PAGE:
Filling Out a Tax Return for the First Time

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Doing your taxes for the first time can be intimidating. It involves getting a lot of rules just right (or else!), but it isn't really all that hard. It just takes patience and attention to detail. It can also help considerably to have a basic understanding of the process including what you'll need to get started, and what all the terms mean.

Tax Basics

The U.S. tax system boils down to this: You owe the government a portion of your income and earnings. Income tax is usually withheld from your pay by your employer throughout the year. It's based on what you'll probably owe, given certain factors such as your marital status, the number of dependents you have, and tax breaks that you're likely entitled to claim.

You won't know for sure if you've overpaid or underpaid through withholding until you prepare and file your return. You'll receive a refund if you overpaid. If you've underpaid, you must pay the difference by the filing date, usually April 15.

How to Start

One of the easiest ways to file your taxes is with tax software. These programs will ask you some questions, and they'll fill out the appropriate forms for you based on your answers.

The Free File Alliance is another nice option. The IRS has partnered with select tax software providers, including H&R Block, TaxSlayer, and TurboTax, to provide free preparation of returns for taxpayers who earn $69,000 or less as of 2020. Some have lower income limits and other qualifying rules, but you can choose from 10 providers for the one that best suits you.

Some software is even free to use, such as TurboTax Free Edition and Credit Karma Tax.

You can download the necessary forms from the IRS website if you prefer to fill them out yourself and you feel confident enough to do so. They're free at Free File, too, for those who earn above the income limits so they don't qualify for free preparation.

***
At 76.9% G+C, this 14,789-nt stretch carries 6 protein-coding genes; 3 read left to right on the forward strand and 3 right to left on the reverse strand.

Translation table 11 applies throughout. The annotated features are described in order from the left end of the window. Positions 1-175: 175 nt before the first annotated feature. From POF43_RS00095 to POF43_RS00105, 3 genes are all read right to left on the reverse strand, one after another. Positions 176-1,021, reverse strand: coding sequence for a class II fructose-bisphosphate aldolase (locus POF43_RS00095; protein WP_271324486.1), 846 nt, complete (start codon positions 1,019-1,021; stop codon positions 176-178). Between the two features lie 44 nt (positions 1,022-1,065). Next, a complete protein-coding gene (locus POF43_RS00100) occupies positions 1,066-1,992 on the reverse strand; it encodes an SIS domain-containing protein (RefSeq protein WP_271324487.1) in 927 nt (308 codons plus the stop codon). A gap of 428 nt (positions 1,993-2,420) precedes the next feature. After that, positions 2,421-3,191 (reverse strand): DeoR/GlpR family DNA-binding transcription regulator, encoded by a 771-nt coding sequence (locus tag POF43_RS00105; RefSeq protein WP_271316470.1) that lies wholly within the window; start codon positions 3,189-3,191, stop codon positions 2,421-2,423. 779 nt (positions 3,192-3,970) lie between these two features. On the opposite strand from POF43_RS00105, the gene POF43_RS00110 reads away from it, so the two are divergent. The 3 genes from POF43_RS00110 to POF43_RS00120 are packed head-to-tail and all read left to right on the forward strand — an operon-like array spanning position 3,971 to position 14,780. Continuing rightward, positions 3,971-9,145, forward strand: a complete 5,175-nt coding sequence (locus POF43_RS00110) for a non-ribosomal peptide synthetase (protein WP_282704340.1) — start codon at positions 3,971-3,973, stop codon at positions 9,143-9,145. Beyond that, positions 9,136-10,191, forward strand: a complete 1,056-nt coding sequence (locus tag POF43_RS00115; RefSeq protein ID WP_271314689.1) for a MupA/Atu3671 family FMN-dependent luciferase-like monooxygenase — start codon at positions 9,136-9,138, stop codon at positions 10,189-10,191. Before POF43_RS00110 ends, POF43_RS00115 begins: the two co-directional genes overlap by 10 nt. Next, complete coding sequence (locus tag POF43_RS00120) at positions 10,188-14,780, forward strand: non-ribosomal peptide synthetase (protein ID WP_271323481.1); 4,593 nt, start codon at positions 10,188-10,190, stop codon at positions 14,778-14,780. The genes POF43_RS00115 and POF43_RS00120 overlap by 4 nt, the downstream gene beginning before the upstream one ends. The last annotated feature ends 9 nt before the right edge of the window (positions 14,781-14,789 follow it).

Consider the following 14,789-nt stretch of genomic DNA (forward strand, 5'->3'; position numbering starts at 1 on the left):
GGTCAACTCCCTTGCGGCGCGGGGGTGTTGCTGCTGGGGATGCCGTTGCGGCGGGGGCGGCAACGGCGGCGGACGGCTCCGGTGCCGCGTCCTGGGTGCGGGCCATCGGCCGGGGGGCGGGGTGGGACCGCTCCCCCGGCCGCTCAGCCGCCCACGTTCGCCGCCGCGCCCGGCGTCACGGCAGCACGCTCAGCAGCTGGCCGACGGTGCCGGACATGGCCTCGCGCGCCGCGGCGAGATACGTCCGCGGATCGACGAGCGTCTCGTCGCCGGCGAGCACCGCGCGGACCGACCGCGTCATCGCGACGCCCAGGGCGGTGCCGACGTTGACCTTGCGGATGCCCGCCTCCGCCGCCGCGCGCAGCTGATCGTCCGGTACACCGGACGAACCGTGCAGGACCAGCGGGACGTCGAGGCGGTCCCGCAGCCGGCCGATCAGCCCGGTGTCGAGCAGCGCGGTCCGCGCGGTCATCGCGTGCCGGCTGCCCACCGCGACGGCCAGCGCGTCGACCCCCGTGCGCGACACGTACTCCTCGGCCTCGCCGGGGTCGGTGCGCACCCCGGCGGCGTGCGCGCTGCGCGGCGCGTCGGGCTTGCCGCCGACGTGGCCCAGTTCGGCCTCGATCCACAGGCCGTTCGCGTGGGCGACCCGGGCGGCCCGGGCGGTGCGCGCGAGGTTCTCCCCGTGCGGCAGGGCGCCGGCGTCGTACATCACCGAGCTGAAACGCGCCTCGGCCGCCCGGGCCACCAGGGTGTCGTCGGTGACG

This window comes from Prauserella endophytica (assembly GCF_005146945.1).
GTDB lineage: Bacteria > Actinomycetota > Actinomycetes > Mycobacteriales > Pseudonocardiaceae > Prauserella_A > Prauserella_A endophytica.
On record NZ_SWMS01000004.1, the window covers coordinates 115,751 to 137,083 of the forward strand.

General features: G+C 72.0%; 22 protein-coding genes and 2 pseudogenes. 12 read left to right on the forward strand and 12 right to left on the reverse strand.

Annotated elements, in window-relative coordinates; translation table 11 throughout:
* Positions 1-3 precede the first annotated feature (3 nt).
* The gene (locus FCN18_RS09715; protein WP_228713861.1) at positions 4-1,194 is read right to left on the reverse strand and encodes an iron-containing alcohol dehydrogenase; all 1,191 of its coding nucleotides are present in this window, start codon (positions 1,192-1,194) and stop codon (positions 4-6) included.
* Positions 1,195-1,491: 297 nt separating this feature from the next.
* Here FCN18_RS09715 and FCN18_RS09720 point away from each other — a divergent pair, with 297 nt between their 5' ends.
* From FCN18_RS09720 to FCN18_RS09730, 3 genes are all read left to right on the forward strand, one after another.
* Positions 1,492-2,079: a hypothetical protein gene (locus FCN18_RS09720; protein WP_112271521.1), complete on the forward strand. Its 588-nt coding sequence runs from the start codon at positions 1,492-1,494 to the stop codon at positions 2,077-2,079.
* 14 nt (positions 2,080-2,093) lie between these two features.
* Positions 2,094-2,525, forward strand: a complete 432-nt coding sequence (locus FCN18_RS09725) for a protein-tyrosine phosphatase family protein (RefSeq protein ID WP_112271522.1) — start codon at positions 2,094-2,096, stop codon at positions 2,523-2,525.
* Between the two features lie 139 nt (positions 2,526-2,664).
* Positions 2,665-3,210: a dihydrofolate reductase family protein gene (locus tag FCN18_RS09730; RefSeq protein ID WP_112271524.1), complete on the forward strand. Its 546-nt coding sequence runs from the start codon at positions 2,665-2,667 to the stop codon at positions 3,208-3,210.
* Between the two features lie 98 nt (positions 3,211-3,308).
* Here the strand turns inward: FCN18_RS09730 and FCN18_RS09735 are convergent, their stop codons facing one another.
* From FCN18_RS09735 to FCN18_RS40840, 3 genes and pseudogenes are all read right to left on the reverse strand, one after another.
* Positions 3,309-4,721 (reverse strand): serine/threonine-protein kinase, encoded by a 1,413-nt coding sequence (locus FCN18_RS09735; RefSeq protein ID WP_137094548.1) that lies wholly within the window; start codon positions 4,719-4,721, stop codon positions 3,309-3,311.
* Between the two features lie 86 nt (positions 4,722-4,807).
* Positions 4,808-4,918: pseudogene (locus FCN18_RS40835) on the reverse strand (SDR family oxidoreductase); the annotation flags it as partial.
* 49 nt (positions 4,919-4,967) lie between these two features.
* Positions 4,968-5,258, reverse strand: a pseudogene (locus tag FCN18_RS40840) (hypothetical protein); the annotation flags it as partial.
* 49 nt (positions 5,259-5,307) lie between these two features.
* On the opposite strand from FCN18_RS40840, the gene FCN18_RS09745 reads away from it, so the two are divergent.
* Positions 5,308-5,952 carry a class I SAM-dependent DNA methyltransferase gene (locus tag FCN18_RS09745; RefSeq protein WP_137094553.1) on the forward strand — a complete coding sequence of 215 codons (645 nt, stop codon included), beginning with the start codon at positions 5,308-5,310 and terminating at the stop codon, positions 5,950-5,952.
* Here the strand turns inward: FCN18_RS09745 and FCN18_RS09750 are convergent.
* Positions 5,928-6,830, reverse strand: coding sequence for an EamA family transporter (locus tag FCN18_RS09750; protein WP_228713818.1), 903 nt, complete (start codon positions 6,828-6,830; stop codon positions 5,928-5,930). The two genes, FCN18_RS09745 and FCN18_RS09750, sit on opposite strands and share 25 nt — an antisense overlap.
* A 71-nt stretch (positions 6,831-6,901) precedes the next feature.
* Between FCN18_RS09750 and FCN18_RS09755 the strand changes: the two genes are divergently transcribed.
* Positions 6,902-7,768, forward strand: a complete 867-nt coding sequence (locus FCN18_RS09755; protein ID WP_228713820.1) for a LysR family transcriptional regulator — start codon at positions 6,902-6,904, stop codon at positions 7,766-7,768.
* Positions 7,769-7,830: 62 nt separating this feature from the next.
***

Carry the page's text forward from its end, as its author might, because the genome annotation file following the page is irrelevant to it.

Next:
Review Your Tax Documents

Gather your W-2 forms and any other tax documents you might have received, such as 1099 forms. You'll have just one W-2 if you only work one job, but you might have multiple 1099s if you have any interest or dividend income, or if you freelance or work as an independent contractor. Each financial institution should send you one, as should any entity who paid you more than $600 for non-employee services.

Read all those boxes on your W-2s. Each is labeled. They tell you how much you earned overall and how much you paid in taxes over the year through wage withholding.

These documents are the starting point of your return, whether you file on paper or use software to file your return electronically.

The Effect of Deductions and Credits

You won't have to pay tax on all those earnings that appear in box 1 of your W-2 form because you're entitled to claim at least one deduction, and deductions reduce the portion of your overall income that you must pay taxes on. Tax credits subtract directly from what you owe the IRS.